Opinion: Do me London – mobile travel guides come of age

September 20, 2007 at 10:04 am

inbabble-do-me-london.jpgMobile devices can be at their most useful when you find yourself in a strange place, or where the local language is one you don’t speak. In the past, we’ve looked at talking phrasebooks, a toilet finding tool, and a whole range of other location-centric services. We like them a lot – but the new interactive travel guide from Do Me London has the potential to trump them all.

Carrying around a large brick, albeit a useful one, in the form of a guidebook to your unfamiliar destination, is one of the less enjoyable aspects of international travel. It makes wearing a “Yes, I’m a tourist” rucksack virtually mandatory, gives you backache, and gets damaged easily, before you get so annoyed with having to heave it in and out of your bag that you leave it in the hotel for the rest of the trip. So a guidebook you can access on your mobile phone sounds like a good idea. But if all it does is replicate the printed guide on a tiny screen, then frankly, what’s the point?

Enter ‘Do Me London’, a unique (as claimed by its developers) interactive Web-based guidebook for the UK’s capital. It consists of a series of audio guides to the city published in downloadable chapters, complemented by a range of text and visual content, such as slideshows of particular attractions. The content delivery process is, it has to be said, slightly convoluted. Users send a text to a shortcode, and receive a text containing a link to the ‘Do Me London’ WAP site in return. They can then use the map or search function on the site to select an attraction they want to find out more about, and are able to view a relevant slideshow or information in text form. Alternatively they can purchase an audio guide ‘chapter’ for £1-£1.50 each (depending on length) which is delivered via a phonecall. The only other costs users have to worry about are operator data charges accrued by browsing the site.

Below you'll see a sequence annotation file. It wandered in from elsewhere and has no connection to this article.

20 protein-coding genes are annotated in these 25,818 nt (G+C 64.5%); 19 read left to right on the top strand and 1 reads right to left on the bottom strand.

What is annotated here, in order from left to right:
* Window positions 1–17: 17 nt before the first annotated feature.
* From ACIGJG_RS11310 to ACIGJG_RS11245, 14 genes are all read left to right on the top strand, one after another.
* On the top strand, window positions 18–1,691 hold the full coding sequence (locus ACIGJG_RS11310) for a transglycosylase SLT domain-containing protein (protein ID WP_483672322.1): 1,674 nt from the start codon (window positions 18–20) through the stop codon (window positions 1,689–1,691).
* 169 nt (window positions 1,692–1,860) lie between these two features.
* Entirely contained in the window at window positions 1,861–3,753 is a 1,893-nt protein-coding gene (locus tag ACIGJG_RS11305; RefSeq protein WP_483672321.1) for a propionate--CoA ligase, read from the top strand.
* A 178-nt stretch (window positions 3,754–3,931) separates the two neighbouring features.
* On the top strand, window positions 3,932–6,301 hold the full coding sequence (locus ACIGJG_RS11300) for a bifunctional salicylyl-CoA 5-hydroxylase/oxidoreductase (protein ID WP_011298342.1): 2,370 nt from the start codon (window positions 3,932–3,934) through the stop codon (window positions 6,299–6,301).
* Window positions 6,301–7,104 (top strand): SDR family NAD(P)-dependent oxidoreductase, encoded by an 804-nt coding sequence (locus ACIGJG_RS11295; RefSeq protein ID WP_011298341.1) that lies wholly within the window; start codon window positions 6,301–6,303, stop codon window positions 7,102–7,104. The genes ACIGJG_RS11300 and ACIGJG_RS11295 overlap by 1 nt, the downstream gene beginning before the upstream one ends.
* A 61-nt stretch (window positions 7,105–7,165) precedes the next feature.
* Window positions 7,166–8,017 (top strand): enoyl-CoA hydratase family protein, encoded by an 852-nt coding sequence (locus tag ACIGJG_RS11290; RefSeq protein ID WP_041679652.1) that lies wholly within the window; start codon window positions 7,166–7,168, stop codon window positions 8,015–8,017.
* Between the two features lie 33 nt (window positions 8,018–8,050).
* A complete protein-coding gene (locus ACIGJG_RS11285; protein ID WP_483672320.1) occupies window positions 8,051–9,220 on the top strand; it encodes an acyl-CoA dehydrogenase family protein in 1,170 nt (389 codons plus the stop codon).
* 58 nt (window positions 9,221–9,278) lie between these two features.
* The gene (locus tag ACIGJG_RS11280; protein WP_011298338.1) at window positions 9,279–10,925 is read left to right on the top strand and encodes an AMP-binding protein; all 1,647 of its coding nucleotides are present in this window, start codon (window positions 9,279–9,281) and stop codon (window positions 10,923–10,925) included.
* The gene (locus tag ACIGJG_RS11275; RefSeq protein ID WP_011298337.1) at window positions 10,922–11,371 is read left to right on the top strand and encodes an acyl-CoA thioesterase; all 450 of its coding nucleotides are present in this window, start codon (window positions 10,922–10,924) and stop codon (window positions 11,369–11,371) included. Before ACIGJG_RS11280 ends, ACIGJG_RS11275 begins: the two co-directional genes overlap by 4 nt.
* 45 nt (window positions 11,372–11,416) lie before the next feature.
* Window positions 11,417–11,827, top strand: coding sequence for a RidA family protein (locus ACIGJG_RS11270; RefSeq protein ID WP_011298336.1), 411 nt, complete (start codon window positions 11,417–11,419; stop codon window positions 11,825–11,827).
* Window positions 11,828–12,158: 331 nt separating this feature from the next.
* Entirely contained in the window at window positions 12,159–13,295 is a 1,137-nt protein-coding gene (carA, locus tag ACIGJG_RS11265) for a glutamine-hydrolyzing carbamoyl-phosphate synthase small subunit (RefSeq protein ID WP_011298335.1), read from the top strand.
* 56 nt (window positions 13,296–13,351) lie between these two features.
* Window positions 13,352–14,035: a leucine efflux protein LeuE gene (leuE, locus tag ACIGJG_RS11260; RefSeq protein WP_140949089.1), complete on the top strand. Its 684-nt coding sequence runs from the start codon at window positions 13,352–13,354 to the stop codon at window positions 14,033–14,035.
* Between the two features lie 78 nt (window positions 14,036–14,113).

We think this idea has a lot of potential. Instead of a decidedly non-interactive printed book, ‘Do Me London’ turns the city guide into an interactive, multimedia experience, thereby delivering what we think should be a fundamental attribute of all mobile content – the use of technology to add value to the user experience in ways that cannot be replicated via any other medium. And a carry anywhere, interactive, multimedia city guide can definitely only be delivered by a mobile device. Add video into the equation and the service could become even more compelling. Could this be the birth of the real ‘Hitchhikers Guide to the Galaxy‘? We certainly hope so.

Hamish M.
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Entry filed under: do me london, location based services, mobile applications, mobile content.

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